Civil Engineer, interested in the planet Earth... and cheesecake
Chicago’s Willis (Sears) Tower became the world’s tallest skyscraper in 1973 after surpassing New York’s One World Trade Center, holding the title until 1998.
Currently the 2nd tallest in the US after the newly rebuilt 1 WTC, Willis is clearly a major player in the legendary NY-Chicago ”whose is bigger” war, and a testament to the engineering strength and perseverance that makes this country great.
SKY FARM by Gordon Graff
Architect Gordon Graff may succeed in the more green and progressive city of Toronto with his plans for a sky farm with 48 floors and millions of square feet of floor space (and even more growing space). This building, if constructed, will be able to feed tens of thousands of people per year. Best of all, particularly in Canada, the success of the building’s crops isn’t contingent upon climactic conditions. As an architectural and urban design gesture this structure both fits into the city skyline and differentiates itself with simple layers of green.
MY WHOLE LIFE IS A LIE
This is a blatant violation of trust
YOU LYING FUCKS I SPENT MY WHOLE LIFE ADMIRING THE BRICK LAYERS THAT ALWAYS LAY THE BRICKS NEAT AND PERFECTLY LINED UP HOLY SHIT I LOOK UP TO YOU HOW COULD YOU
I FEEL LIKE SOMEONE JUST TOLD ME SANTA CLAUSE ISNT REAL ALL OVER AGAIN
SON OF A BITCH
I mean, you guys are complaining, but it’s not like this is done purely to pretend the paths are bricks. There’s a structural reason - namely, that large concrete slabs will unavoidably crack and degrade when undergoing expansion and contraction due to temperature changes (unless much larger compression forces are applied via expensive steel reinforcement cables through the slab that are generally used in buildings not general pavement). This causes those cracks to form along the pattern, thereby eventually turning the slab into actual bricks (instead of cracking randomly and therefore potentially dangerously).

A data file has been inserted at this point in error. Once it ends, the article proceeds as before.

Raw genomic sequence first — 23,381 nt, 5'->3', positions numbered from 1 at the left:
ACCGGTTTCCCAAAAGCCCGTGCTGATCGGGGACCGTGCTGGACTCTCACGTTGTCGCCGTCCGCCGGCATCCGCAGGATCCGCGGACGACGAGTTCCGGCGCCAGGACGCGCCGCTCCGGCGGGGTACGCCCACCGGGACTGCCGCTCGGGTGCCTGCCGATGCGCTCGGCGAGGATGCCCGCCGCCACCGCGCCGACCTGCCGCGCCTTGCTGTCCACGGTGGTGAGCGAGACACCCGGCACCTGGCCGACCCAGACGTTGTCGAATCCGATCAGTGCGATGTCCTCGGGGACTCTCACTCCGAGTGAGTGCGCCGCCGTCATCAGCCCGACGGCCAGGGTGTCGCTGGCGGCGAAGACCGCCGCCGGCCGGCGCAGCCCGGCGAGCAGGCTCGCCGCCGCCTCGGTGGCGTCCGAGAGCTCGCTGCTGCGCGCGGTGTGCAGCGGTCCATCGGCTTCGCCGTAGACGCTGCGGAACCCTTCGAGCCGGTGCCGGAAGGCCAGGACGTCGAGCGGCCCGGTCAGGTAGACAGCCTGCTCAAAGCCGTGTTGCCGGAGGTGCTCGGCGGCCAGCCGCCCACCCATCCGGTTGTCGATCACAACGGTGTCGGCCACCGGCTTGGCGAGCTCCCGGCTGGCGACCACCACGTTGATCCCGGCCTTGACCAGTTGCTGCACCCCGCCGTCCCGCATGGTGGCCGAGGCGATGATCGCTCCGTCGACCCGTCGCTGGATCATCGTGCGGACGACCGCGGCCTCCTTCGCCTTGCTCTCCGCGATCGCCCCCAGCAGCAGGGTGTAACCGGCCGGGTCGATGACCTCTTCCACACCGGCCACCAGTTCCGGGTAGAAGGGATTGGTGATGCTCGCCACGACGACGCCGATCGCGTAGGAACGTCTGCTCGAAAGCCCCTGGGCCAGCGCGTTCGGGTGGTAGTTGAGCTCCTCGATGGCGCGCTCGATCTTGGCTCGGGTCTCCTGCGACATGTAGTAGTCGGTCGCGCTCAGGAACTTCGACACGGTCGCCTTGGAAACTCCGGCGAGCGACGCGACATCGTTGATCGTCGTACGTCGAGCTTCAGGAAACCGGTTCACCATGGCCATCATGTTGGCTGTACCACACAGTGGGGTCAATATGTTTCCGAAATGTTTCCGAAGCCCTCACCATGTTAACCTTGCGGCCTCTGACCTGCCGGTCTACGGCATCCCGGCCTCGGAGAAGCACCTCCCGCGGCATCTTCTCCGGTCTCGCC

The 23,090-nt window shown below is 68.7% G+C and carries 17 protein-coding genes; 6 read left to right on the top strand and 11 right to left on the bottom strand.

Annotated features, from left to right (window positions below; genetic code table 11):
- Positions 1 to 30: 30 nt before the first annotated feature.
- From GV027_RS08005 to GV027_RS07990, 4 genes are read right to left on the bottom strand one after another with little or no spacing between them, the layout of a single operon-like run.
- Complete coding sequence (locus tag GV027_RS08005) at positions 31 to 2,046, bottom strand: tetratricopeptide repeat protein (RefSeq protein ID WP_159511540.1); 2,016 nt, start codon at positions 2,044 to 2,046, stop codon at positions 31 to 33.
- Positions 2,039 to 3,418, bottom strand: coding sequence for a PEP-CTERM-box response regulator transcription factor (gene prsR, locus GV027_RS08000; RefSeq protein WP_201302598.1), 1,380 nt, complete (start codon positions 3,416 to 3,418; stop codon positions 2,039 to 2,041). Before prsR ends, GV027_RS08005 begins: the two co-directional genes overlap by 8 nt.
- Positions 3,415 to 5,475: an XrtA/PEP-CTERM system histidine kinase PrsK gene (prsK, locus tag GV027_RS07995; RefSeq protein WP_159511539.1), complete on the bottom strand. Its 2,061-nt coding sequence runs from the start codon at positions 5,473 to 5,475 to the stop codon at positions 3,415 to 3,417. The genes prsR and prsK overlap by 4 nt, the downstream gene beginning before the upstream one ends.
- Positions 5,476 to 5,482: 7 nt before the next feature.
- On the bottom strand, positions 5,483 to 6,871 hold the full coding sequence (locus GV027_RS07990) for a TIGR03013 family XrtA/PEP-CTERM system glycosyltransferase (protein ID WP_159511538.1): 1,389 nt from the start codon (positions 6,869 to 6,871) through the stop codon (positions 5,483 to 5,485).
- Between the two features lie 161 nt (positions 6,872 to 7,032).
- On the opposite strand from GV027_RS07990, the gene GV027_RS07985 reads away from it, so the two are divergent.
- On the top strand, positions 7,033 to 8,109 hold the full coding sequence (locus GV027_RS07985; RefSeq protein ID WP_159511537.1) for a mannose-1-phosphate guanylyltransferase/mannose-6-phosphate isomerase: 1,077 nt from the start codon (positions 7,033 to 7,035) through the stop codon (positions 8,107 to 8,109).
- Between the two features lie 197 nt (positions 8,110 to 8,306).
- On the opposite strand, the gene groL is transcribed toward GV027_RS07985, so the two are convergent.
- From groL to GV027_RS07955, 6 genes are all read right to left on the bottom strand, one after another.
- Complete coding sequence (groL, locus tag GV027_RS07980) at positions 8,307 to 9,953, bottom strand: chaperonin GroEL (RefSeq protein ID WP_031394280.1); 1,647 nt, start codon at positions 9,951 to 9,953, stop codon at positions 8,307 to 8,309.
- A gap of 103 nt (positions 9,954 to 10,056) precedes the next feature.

Also it’s a shitload cheaper than creating and laying bricks, which results in more infrastructure for the same price, and looks pretty much the same in the end, so what the hell are you all complaining for seriously chill the fuck out. You’re probably the kinds of people who would have complained the first time they saw a farm plough being used, like “what they don’t dig the field and plant all the plants individually by hand oh my god I feel so BETRAYED!”
(Also often they actually are bricks, particularly in higher economically-performing areas, but that’s beside the point.)
Civil Engineer here, Beanni’s right. Although usually concrete surfaces are placed in sections so that when it does expand and contract it has room to move rather than spending extra time adding a brick pattern.
You can see from the photo though that they’ve laid the concrete the whole length without sectioning it.